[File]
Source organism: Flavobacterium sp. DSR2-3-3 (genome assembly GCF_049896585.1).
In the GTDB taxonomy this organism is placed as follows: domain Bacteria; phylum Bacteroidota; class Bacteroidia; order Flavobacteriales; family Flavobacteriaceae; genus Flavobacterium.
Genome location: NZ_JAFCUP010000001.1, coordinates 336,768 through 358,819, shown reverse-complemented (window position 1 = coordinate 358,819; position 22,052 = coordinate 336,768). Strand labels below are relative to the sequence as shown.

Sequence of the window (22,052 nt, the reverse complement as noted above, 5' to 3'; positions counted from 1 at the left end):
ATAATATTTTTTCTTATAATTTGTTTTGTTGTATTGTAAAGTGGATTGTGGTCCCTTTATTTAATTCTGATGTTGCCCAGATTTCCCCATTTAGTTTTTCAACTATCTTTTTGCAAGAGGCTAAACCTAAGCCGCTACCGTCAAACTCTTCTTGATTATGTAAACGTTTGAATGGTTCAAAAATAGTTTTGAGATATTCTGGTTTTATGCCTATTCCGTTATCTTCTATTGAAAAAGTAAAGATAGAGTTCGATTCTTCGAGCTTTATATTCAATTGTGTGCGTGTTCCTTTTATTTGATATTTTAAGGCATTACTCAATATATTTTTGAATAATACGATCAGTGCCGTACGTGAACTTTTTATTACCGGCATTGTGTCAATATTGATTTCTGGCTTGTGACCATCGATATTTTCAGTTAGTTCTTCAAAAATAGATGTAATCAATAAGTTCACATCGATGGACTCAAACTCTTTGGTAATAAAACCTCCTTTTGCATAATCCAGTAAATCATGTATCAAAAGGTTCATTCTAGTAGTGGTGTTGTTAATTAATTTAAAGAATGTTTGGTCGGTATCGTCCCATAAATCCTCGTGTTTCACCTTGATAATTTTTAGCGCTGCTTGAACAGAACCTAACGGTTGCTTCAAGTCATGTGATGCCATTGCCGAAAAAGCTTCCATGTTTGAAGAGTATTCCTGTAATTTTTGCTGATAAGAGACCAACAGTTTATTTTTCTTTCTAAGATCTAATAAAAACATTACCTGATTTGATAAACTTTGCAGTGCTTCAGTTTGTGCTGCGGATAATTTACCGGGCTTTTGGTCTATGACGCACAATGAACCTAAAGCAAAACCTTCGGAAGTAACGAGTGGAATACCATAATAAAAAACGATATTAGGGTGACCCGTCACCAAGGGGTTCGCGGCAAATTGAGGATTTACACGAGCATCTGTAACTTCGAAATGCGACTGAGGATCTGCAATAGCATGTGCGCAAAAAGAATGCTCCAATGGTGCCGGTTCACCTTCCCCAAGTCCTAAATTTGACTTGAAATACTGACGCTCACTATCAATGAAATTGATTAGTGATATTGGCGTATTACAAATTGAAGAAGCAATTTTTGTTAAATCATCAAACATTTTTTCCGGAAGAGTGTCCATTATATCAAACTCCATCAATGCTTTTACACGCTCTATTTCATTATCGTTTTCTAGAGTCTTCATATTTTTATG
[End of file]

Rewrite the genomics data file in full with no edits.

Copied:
Source organism: Flavobacterium sp. DSR2-3-3 (genome assembly GCF_049896585.1).
In the GTDB taxonomy this organism is placed as follows: domain Bacteria; phylum Bacteroidota; class Bacteroidia; order Flavobacteriales; family Flavobacteriaceae; genus Flavobacterium.
Genome location: NZ_JAFCUP010000001.1, coordinates 336,768 through 358,819, shown reverse-complemented (window position 1 = coordinate 358,819; position 22,052 = coordinate 336,768). Strand labels below are relative to the sequence as shown.

Sequence of the window (22,052 nt, the reverse complement as noted above, 5' to 3'; positions counted from 1 at the left end):
ATAATATTTTTTCTTATAATTTGTTTTGTTGTATTGTAAAGTGGATTGTGGTCCCTTTATTTAATTCTGATGTTGCCCAGATTTCCCCATTTAGTTTTTCAACTATCTTTTTGCAAGAGGCTAAACCTAAGCCGCTACCGTCAAACTCTTCTTGATTATGTAAACGTTTGAATGGTTCAAAAATAGTTTTGAGATATTCTGGTTTTATGCCTATTCCGTTATCTTCTATTGAAAAAGTAAAGATAGAGTTCGATTCTTCGAGCTTTATATTCAATTGTGTGCGTGTTCCTTTTATTTGATATTTTAAGGCATTACTCAATATATTTTTGAATAATACGATCAGTGCCGTACGTGAACTTTTTATTACCGGCATTGTGTCAATATTGATTTCTGGCTTGTGACCATCGATATTTTCAGTTAGTTCTTCAAAAATAGATGTAATCAATAAGTTCACATCGATGGACTCAAACTCTTTGGTAATAAAACCTCCTTTTGCATAATCCAGTAAATCATGTATCAAAAGGTTCATTCTAGTAGTGGTGTTGTTAATTAATTTAAAGAATGTTTGGTCGGTATCGTCCCATAAATCCTCGTGTTTCACCTTGATAATTTTTAGCGCTGCTTGAACAGAACCTAACGGTTGCTTCAAGTCATGTGATGCCATTGCCGAAAAAGCTTCCATGTTTGAAGAGTATTCCTGTAATTTTTGCTGATAAGAGACCAACAGTTTATTTTTCTTTCTAAGATCTAATAAAAACATTACCTGATTTGATAAACTTTGCAGTGCTTCAGTTTGTGCTGCGGATAATTTACCGGGCTTTTGGTCTATGACGCACAATGAACCTAAAGCAAAACCTTCGGAAGTAACGAGTGGAATACCATAATAAAAAACGATATTAGGGTGACCCGTCACCAAGGGGTTCGCGGCAAATTGAGGATTTACACGAGCATCTGTAACTTCGAAATGCGACTGAGGATCTGCAATAGCATGTGCGCAAAAAGAATGCTCCAATGGTGCCGGTTCACCTTCCCCAAGTCCTAAATTTGACTTGAAATACTGACGCTCACTATCAATGAAATTGATTAGTGATATTGGCGTATTACAAATTGAAGAAGCAATTTTTGTTAAATCATCAAACATTTTTTCCGGAAGAGTGTCCATTATATCAAACTCCATCAATGCTTTTACACGCTCTATTTCATTATCGTTTTCTAGAGTCTTCATATTTTTATG